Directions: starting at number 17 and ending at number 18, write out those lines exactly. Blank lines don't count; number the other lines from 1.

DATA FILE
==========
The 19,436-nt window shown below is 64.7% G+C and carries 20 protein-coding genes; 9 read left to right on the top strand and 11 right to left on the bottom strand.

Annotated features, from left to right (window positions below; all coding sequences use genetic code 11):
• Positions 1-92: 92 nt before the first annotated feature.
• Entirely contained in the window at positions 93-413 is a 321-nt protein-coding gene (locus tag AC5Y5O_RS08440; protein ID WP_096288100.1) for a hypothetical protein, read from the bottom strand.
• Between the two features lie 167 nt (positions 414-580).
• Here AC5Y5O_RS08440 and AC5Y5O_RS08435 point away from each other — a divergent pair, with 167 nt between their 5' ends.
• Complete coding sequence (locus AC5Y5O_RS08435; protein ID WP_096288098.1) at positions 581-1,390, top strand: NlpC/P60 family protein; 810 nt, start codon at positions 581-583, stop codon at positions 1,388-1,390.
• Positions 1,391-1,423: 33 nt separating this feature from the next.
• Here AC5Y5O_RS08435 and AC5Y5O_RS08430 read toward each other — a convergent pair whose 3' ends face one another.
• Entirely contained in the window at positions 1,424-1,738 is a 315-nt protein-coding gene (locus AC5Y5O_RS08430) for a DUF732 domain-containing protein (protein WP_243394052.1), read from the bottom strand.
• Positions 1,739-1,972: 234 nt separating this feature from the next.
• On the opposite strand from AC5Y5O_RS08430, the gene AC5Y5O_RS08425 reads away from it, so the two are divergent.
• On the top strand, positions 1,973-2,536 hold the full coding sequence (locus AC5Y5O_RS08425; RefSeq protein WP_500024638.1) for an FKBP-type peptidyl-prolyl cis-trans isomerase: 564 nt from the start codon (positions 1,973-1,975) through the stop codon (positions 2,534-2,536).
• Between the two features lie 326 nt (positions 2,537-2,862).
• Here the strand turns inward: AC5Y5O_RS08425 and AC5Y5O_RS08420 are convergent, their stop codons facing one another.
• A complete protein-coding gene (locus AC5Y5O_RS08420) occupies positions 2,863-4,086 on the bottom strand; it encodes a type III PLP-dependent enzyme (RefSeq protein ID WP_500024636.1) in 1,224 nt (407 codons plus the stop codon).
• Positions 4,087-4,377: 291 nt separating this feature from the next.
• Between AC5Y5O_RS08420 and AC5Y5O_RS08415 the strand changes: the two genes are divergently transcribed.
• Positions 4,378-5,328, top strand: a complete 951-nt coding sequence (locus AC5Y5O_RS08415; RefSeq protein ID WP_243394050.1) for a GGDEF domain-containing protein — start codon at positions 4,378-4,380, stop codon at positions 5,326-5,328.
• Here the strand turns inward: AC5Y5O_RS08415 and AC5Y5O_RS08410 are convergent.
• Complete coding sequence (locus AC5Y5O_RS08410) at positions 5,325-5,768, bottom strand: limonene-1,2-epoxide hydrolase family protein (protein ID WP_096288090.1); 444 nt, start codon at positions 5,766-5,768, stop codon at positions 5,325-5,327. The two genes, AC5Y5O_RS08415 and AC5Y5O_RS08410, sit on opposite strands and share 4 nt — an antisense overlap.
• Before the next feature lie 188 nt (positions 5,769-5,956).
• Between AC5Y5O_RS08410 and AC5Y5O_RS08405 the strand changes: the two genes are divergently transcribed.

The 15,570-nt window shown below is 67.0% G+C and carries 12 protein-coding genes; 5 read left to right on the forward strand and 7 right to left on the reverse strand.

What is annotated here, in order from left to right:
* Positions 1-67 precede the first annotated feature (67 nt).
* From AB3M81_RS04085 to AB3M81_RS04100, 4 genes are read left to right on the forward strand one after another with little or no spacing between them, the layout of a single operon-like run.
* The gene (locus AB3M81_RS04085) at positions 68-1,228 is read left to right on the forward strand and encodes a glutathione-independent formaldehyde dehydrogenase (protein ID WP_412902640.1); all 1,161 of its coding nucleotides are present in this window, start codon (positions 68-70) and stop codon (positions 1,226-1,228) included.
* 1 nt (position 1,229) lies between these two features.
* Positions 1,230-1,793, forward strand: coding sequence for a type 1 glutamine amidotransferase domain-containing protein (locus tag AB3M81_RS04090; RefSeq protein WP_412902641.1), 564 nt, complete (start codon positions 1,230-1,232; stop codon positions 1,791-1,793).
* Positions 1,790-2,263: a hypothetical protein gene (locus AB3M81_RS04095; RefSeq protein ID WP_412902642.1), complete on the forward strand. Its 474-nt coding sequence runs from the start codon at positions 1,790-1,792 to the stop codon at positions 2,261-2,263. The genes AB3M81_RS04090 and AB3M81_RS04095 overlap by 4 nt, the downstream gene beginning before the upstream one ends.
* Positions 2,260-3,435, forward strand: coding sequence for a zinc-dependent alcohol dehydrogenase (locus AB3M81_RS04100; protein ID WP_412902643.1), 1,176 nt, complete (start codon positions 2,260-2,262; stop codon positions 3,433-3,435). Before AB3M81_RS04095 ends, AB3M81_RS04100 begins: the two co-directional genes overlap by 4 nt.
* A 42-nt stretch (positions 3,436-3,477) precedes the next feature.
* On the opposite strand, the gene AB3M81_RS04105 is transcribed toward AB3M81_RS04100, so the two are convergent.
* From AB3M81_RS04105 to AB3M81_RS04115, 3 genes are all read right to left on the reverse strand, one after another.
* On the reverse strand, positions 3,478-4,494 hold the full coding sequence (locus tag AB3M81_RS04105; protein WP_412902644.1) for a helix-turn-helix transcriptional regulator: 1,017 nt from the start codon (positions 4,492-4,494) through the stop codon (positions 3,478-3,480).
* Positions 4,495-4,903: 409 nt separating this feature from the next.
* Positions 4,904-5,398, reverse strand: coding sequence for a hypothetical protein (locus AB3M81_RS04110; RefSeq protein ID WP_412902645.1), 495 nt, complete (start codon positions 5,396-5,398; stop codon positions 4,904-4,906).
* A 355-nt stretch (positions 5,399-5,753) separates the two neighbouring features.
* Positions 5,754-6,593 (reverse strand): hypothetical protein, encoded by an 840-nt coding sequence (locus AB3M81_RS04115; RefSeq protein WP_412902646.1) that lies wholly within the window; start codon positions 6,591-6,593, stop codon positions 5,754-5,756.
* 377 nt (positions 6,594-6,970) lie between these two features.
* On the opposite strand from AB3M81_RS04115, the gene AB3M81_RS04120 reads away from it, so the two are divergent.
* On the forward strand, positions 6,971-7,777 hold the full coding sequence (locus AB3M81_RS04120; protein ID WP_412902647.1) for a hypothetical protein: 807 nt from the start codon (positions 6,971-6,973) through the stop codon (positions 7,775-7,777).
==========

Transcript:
• Positions 4,087-4,377: 291 nt separating this feature from the next.
• Between AC5Y5O_RS08420 and AC5Y5O_RS08415 the strand changes: the two genes are divergently transcribed.